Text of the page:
How to paste and load blocks of code in the Scala REPL

This is an excerpt from the Scala Cookbook. This is Recipe 14.2, “How to paste and load blocks of code in the Scala REPL.”

Problem

You want to experiment with some code in the Scala REPL, and typing it in or trying to paste it into the REPL won’t work.

Solution

The REPL is “greedy” and consumes the first full statement you type in, so attempting to paste blocks of code into it can fail. To solve the problem, either use the :paste command to paste blocks of code into the REPL, or use the :load command to load the code from a file into the REPL.

The :paste command

Attempting to paste the following if/else block into the REPL will cause an error:

if (true)
    print("that was true")
else
    print("that was false")

But by issuing the :paste command before pasting in the code, the code will be interpreted properly:

scala> :paste
// Entering paste mode (ctrl-D to finish)
if (true)
    print("that was true")
else
    print("false")
[Ctrl-D]

// Exiting paste mode, now interpreting.
that was true

As shown, follow these steps to paste your code into the REPL:

  1. Type the :paste command in the REPL.
  2. Paste in your block of code (Command-V on a Mac, Ctrl-V on Windows).
  3. Press Ctrl-D, and the REPL will evaluate what you pasted in.

The :load command

Similarly, if you have source code in a file that you want to read into the REPL environment, you can use the :load command. For example, assume you have the following source code in a file named Person.scala in the same directory where you started the REPL:

case class Person(name: String)

You can load that source code into the REPL environment like this:

scala> :load Person.scala
Loading /Users/Al/ScalaTests/Person.scala...
defined class Person

Once the code is loaded into the REPL, you can create a new Person instance:

scala> val al = Person("Alvin Alexander")
al: Person = Person(Alvin Alexander)

Note, however, that if your source code has a package declaration:

// Person.scala source code
package com.alvinalexander.foo
case class Person(name: String)

the :load command will fail:

scala> :load /Users/Al/ProjectX/Person.scala
Loading /Users/Al/ProjectX/Person.scala...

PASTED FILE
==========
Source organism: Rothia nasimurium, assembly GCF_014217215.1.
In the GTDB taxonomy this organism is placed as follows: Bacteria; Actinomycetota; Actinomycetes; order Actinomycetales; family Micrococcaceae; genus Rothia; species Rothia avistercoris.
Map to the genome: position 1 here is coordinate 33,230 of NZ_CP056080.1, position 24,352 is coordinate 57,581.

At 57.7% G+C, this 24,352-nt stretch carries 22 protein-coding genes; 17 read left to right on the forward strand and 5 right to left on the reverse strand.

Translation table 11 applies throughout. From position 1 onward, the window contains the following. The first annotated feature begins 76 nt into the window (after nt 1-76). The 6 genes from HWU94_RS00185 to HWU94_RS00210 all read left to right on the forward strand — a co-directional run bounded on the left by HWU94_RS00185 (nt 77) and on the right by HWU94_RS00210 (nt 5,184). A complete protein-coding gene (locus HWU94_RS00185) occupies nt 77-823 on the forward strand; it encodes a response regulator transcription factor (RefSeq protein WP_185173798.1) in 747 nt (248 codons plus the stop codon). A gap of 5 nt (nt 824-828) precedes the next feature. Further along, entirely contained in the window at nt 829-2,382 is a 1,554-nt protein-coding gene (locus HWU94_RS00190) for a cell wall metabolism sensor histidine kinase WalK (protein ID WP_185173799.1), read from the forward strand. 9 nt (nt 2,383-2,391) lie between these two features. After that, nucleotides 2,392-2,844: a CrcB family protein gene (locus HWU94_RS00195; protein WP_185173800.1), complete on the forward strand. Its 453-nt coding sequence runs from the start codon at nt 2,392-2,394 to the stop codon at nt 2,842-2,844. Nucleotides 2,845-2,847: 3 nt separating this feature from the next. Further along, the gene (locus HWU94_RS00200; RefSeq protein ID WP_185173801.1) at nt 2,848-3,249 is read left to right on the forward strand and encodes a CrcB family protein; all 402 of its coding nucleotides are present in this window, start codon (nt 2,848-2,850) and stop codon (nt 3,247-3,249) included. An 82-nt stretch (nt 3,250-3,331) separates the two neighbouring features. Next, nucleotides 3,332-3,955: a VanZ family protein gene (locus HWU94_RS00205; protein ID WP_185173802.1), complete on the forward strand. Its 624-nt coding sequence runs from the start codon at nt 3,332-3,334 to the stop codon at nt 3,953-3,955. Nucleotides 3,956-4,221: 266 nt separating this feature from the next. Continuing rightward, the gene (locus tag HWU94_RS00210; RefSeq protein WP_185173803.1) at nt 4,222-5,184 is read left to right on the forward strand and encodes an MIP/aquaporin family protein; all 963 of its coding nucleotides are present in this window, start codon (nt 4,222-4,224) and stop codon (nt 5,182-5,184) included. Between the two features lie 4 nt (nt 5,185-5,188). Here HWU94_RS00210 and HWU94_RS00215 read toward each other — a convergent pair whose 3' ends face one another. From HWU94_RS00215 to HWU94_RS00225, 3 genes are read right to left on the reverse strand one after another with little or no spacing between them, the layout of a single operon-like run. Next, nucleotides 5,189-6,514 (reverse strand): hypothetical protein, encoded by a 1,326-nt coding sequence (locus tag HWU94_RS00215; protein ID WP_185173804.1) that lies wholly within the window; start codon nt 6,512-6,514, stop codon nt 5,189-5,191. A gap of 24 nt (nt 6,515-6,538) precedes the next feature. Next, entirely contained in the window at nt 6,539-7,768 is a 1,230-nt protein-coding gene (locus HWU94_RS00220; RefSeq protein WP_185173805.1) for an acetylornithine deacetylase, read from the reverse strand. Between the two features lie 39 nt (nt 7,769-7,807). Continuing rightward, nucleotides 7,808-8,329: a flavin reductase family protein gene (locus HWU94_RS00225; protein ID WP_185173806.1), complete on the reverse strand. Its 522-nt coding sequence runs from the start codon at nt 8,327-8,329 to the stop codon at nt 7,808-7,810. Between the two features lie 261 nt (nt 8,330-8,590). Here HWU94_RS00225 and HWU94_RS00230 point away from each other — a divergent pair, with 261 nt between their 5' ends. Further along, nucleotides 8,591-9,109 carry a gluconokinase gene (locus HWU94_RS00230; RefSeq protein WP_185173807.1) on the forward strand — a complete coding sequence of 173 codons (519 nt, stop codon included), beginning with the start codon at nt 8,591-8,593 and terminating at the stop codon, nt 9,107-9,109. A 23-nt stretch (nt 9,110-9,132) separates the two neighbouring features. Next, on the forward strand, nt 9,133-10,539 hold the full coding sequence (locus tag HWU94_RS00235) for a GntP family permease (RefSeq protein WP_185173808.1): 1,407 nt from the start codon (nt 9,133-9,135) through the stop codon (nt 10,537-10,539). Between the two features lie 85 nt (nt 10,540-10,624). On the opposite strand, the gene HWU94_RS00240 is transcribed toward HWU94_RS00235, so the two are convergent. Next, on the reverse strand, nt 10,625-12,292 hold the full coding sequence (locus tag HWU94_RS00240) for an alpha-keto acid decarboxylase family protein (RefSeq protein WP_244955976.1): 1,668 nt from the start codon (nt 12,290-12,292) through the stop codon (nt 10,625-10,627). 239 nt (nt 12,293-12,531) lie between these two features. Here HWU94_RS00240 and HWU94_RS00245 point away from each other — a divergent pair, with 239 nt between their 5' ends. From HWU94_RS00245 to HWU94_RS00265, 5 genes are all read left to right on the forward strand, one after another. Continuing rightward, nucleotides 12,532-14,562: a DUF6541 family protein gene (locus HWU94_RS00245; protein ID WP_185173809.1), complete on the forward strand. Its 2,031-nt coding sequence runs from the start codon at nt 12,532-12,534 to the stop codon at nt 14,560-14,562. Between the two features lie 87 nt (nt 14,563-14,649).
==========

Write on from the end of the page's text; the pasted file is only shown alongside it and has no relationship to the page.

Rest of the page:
<console>:1: error: illegal start of definition
       package com.alvinalexander.foo
       ^
defined class Person

You can’t use packages in the REPL, so for situations like this, you’ll need to compile your file(s) and then include them on the classpath, as shown in Recipe 14.3, “Adding JAR Files and Classes to the REPL Classpath”.

Discussion

Although the REPL is incredibly helpful, its greedy nature can cause multiline statements to fail. Imagine that you want to type the following block of code into the REPL:

if (true)
    't'
else
    'f'

If you try typing this code in one line at a time, the REPL will cut you off as soon as it sees a complete statement:

scala> if (true)
     |    't'
res0: AnyVal = t

In this simple example, you can get around the problem by adding curly braces to the expression, in which case the REPL recognizes that the expression isn’t finished:

scala> if (true) {
     |     't'
     | } else {
     |     'f'
     | }
res0: Char = t

But you can’t always do this. In the cases where this fails, use one of the approaches shown in the Solution.

Scala’s -i option

Another approach you can use is to load your source code with the -i argument when starting the Scala REPL. See Recipe 14.4, “Running a Shell Command from the Scala REPL” for more information on that approach.

See Also

The Scala Cookbook

This tutorial is sponsored by the Scala Cookbook, which I wrote for O’Reilly:

You can find the Scala Cookbook at these locations:

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